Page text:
Title:
Volumetric inductor/eductor
Kind Code:
A1


Abstract:
An inductor or eductor that includes two or more tanks or receptacles that have different volumetric sizes and correspondingly proportional graduate scales by which different incremental volumes of fluids, dry powders, granular materials, etc. can be accurately measured therein. The outlets of the tanks or receptacles are plumbed together so that material in each can be simultaneously evacuated out and into a fluid supply line. Use of the inductor or eductor together with one-way, dry-disconnect valves provides a closed system by which materials such as agricultural chemicals can be accurately, measured, dispensed and transferred.



Inventors:
Bulloch, Ron C. (Fort Wayne, IN, US)
Miller, Timothy L. (Fort Wayne, IN, US)
Gehring, Todd C. (Ossian, IN, US)
Application Number:
10/103109
Publication Date:
10/03/2002
Filing Date:
03/21/2002
Assignee:
BULLOCH RON C.
MILLER TIMOTHY L.
GEHRING TODD C.
Primary Class:
Other Classes:
239/307
International Classes:
B01F3/12; B01F5/04; B01F15/04; B05B7/30; G01F11/28; G01F19/00; G01F23/02; (IPC1-7): B05B7/30
View Patent Images:
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Primary Examiner:
GORMAN, DARREN W
Attorney, Agent or Firm:
111 E. WAYNE STREET,BAKER & DANIELS (SUITE 800, FORT WAYNE, IN, 46802)
Claims:

What is claimed:



1. A volumetric dispenser which comprises: a first receptacle having a sloped bottom with an outlet therein; a second receptacle having a sloped bottom with an outlet therein; and a plumbing system coupling the outlet of the first receptacle to the outlet of the second receptacle and providing a common outlet, the first receptacle and the second receptacle each having an internal volume with the internal volume of the first receptacle being greater than the internal volume of the second receptacle, the first receptacle and the second receptacle each having a graduate scale for measuring the volume of material contained therein with the graduate scale of the first receptacle configured to measure larger volumetric increments than the graduate scale of the second receptacle.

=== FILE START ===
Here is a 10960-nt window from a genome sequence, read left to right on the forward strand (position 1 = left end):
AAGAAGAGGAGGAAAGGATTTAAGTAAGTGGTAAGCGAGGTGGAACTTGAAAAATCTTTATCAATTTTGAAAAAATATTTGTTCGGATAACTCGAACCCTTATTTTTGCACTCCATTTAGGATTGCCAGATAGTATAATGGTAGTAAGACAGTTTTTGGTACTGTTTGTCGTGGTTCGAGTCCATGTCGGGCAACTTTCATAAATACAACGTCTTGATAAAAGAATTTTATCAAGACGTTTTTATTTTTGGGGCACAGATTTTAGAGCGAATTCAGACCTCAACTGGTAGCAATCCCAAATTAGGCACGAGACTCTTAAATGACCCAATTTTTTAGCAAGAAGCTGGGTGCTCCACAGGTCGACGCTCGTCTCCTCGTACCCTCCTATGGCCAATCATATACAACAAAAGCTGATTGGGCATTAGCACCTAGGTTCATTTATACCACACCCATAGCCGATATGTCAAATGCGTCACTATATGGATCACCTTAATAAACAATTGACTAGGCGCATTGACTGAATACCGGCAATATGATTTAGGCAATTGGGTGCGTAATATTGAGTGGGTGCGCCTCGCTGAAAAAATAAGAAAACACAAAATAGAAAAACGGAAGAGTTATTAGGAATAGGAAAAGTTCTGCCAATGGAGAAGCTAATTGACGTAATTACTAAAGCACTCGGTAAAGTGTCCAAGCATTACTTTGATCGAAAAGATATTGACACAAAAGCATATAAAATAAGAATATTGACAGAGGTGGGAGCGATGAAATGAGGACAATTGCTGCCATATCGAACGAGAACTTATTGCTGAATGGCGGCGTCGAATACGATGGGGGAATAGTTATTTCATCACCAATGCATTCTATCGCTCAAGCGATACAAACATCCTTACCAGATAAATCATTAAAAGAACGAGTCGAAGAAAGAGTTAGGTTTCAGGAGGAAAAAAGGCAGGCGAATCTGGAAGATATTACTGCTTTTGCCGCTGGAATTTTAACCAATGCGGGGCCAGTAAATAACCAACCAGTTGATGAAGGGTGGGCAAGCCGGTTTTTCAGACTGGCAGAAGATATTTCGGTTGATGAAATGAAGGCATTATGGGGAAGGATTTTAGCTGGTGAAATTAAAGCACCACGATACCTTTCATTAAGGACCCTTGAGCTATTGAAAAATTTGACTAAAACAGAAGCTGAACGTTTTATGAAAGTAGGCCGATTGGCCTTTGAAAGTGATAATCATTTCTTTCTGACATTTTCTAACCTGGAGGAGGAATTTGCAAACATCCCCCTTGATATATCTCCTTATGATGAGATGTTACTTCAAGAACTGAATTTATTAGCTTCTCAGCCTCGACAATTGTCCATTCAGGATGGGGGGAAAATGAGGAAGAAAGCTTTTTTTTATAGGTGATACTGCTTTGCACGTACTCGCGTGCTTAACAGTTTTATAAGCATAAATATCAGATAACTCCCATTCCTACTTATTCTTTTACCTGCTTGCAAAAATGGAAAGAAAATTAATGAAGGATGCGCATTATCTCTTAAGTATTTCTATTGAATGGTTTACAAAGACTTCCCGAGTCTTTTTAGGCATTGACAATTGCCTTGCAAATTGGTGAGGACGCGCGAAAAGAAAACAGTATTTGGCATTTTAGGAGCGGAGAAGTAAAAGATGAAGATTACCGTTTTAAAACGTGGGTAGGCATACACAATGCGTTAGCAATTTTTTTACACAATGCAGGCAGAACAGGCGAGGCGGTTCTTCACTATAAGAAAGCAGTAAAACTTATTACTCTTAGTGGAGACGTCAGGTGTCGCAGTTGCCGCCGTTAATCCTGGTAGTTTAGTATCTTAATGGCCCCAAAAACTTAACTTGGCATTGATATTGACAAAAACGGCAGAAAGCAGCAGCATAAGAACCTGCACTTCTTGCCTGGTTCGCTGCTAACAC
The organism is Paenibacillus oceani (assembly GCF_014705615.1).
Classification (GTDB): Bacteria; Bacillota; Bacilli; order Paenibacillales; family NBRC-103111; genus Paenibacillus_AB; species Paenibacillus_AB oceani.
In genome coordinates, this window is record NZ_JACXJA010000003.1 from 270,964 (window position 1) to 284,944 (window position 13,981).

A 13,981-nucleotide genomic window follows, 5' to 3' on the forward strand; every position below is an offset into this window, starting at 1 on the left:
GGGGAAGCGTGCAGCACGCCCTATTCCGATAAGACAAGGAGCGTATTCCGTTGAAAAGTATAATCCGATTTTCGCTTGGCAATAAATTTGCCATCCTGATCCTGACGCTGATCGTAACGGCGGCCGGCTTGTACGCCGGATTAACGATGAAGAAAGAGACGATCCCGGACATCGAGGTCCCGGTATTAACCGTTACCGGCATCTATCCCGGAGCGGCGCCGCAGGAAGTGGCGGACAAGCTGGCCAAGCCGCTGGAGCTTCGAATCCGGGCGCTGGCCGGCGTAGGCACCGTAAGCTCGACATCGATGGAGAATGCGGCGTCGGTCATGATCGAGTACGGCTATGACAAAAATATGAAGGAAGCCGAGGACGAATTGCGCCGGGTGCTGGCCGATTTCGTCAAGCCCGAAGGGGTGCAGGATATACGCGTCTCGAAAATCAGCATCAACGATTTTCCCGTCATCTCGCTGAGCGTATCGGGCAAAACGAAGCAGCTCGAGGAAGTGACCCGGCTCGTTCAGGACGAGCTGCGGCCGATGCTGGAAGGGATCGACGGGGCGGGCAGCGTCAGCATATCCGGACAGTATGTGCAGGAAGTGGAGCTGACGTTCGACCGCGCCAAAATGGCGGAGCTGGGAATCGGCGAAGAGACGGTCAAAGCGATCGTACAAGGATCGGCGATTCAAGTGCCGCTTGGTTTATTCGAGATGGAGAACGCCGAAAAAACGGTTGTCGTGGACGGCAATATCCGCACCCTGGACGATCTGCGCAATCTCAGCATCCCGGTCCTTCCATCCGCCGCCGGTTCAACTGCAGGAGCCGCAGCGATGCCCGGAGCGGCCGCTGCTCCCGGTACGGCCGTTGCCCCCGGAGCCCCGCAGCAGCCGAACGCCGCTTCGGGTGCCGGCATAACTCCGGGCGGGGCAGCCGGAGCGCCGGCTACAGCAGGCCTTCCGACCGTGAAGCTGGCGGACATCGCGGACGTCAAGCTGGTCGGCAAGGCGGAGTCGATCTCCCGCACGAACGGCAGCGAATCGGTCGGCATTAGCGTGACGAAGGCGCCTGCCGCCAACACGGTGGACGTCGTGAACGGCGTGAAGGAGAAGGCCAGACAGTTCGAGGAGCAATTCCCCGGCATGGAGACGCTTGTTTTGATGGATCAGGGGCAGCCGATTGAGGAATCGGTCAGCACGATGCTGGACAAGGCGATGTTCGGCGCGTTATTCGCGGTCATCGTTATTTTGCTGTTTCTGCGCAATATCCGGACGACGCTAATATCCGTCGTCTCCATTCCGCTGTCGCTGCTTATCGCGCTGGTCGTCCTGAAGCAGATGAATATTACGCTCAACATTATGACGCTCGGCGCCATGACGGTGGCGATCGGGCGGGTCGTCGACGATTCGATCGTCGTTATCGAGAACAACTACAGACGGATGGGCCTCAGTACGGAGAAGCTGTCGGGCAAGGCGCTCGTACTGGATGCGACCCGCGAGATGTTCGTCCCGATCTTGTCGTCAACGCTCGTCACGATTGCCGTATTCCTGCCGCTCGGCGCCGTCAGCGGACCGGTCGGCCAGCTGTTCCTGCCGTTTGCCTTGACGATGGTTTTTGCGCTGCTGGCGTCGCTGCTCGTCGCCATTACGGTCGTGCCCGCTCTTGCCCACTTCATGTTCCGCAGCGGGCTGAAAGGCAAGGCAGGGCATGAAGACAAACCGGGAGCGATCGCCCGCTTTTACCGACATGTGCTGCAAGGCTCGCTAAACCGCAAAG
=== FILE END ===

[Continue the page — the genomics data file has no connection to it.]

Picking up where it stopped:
2. A volumetric dispenser according to claim 1, wherein the first and second receptacles each include mouths that are provided with a one-way, dry-disconnect valve.

3. A volumetric dispenser according to claim 1, wherein the first and second receptacles comprise an integral, unitary structure which includes a structure which connects the first and second receptacles together.

4. A volumetric dispenser according to claim 3, wherein the first and second receptacles and connecting structure comprise a molded integral, unitary, one-piece component.

5. A volumetric dispenser according to claim 1, wherein at least a portion of each of the first and second receptacles proximal to the graduate scales thereof is transparent or translucent.

6. A volumetric dispenser according to claim 1, wherein the volumetric ratio of the first receptacle to the second receptacle is from about 5:1 to about 20:1.

7. A volumetric dispenser according to claim 6, wherein the internal volume of the first receptacle is from about 2.5 to 7.5 gallons.

8. A volumetric dispenser according to claim 1, wherein the first and second receptacles each include a vent on an upper portion thereof.

9. A volumetric dispenser according to claim 1, further comprising shutoff valves coupled to the outlets of each of the first and second receptacles.

10. A closed volumetric dispenser system that comprises: a first receptacle having a mouth and a sloped bottom with an outlet therein; a first one-way, dry-disconnect valve coupled to the mouth of the first receptacle; a second receptacle having a mouth and a sloped bottom with an outlet therein; a second one-way, dry-disconnect valve coupled to the mouth of the second receptacle; a plumbing system coupling the outlet of the first receptacle to the outlet of the second receptacle and providing a common outlet; and a fluid supply line to which the common outlet is coupled, the first receptacle and the second receptacle each having an internal volume with the internal volume of the first receptacle being greater than the internal volume of the second receptacle, the first receptacle and the second receptacle each having a graduate scale for measuring the volume of material contained therein with the graduate scale of the first receptacle configured to measure larger volumetric increments than the graduate scale of the second receptacle.